We often find ourselves in discussions about how government and markets work in theory. Sometimes people suggest the concept of an idealized or perfect government. So basically the question being asked is if government is perfect and outstrips the market, why should we even consider the market? The answer to that setup is that a government would obviously be superior, but it proves nothing since we’re suspending reality. Furthermore, if we can imagine a perfect government, why can’t we imagine a perfect market? Just remember that no one is claiming utopia with libertarianism, just that people would be better equipped to solve their problems without a government in existence.
Even still, if both the state and the market were perfect, it wouldn’t matter which one we chose since we would be arriving at the same result. Talking about a perfect government and defining what that is are fine, but there’s not much to talk about other than saying something like “if the government’s goal is to eliminate poverty, then it will eliminate poverty.” Does it matter how it does it if we’re agreeing that it is flawless?
Everyone who believes that a government is justified believes that the main function of government is to protect the rights of its citizens. So you cannot say that a perfect government would infringe on anyone’s rights. If it did, then it could not be a perfect government by definition.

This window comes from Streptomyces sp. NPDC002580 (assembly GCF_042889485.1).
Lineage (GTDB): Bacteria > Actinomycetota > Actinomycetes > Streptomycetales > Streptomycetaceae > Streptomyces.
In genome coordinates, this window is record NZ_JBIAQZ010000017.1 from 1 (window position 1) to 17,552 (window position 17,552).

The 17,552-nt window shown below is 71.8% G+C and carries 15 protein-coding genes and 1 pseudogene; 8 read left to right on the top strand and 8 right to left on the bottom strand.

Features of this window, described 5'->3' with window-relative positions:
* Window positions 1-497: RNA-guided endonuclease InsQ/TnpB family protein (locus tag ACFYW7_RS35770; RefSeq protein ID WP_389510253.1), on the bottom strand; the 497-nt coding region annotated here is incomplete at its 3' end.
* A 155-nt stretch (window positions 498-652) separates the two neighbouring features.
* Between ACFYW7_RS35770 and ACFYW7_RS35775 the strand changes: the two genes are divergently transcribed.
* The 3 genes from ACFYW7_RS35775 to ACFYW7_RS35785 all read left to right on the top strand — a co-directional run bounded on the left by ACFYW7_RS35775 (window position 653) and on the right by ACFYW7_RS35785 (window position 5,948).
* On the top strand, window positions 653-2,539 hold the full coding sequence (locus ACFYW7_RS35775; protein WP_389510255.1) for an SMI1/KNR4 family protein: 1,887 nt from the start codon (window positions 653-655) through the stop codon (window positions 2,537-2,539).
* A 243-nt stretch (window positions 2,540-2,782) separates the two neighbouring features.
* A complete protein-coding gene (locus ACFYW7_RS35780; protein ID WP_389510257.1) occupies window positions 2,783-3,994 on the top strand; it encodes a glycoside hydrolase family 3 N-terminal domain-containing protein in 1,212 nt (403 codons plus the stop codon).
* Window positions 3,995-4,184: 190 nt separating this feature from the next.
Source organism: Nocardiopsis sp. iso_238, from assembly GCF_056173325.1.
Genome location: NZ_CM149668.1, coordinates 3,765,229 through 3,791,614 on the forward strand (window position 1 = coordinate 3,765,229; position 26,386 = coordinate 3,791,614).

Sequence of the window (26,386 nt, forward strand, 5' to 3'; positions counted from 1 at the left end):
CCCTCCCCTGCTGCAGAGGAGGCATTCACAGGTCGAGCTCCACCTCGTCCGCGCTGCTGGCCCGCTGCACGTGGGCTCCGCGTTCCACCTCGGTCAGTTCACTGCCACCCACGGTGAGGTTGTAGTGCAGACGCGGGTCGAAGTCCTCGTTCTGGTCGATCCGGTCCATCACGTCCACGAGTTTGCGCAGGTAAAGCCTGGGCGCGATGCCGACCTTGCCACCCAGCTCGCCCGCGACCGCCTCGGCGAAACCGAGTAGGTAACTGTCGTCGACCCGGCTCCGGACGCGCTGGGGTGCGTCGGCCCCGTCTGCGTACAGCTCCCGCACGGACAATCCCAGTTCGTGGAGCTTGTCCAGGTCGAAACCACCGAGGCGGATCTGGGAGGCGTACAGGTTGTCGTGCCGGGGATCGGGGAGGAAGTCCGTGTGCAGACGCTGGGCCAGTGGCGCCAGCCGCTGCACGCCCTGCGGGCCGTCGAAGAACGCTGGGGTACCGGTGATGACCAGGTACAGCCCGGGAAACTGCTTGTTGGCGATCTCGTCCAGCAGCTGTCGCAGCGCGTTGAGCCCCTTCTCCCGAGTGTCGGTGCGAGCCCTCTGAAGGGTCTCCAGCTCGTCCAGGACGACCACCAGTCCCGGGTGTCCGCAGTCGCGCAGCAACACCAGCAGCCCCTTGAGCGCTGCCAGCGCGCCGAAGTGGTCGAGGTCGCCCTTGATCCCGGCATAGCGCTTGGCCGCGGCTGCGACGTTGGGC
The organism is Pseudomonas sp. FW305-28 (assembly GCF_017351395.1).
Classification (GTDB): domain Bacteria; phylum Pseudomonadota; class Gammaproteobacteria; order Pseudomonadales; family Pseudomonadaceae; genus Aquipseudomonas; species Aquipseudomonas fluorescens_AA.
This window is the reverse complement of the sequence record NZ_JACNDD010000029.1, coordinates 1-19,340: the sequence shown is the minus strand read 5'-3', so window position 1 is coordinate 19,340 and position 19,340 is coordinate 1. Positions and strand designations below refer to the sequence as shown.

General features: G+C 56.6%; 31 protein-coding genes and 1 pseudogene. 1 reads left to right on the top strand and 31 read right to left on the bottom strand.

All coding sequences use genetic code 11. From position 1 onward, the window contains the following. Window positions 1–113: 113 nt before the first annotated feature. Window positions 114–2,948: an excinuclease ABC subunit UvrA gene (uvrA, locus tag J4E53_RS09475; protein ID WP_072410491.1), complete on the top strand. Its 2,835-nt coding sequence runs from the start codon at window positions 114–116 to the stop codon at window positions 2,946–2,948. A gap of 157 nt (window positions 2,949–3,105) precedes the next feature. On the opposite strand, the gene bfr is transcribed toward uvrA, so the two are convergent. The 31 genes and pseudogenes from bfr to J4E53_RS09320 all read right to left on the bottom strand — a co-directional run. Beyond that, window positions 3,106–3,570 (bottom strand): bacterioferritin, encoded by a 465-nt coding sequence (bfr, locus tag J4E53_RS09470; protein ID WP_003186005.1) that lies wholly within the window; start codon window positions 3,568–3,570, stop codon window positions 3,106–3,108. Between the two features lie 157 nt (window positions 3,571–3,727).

The discussion of the merits of the market versus the merits of government does not have to be totally based on how they exist and function in practice. We can for the sake of discussion and analysis assume that the intentions of government are “perfect” (or at least good) since it is very agreeable that the vast majority of people do have good intentions. This will help us to see how a government functions without getting bogged down by accusations of evil motives. This is how we analyze any system: we hold certain variables constant and see how changes in a single variable affect the system. That way when we see the system functioning without our interruption, we can reasonably predict how the system will react to changes. This is pretty clean when we’re looking at a mathematical function or a physical system where we assume, for example, that friction does not exist.
A block sliding down a ramp has the laws of physics dictating its motion. What the block does is not up to our subjective preferences. If we were discussing the motion of this block and I said, “Well, we’re going to consider a system where the block vanishes into thin air,” you can imagine such an event happening, but that does not help us understand how ramps work. We changed the essence of what we were talking about.
If we change the essence to something that we agree does not exist, then the rules that govern the system don’t matter since the outcome has to be what we say it will be. So much like the block, to get any real value out of a discussion, we cannot forsake the essence of government. Government is individuals with their own subjective preferences and self-interests working to achieve some goal. People are neither robots nor pawns on a chessboard. So to deny that is to change what government is. Praxeology, the study of human action, needs to be one of the rules by which government operates just like Newton’s laws of motion need to be what governs our analysis of the ramp.
We cannot suspend reality. That sounds simple enough, but it can be difficult to agree on what reality actually is.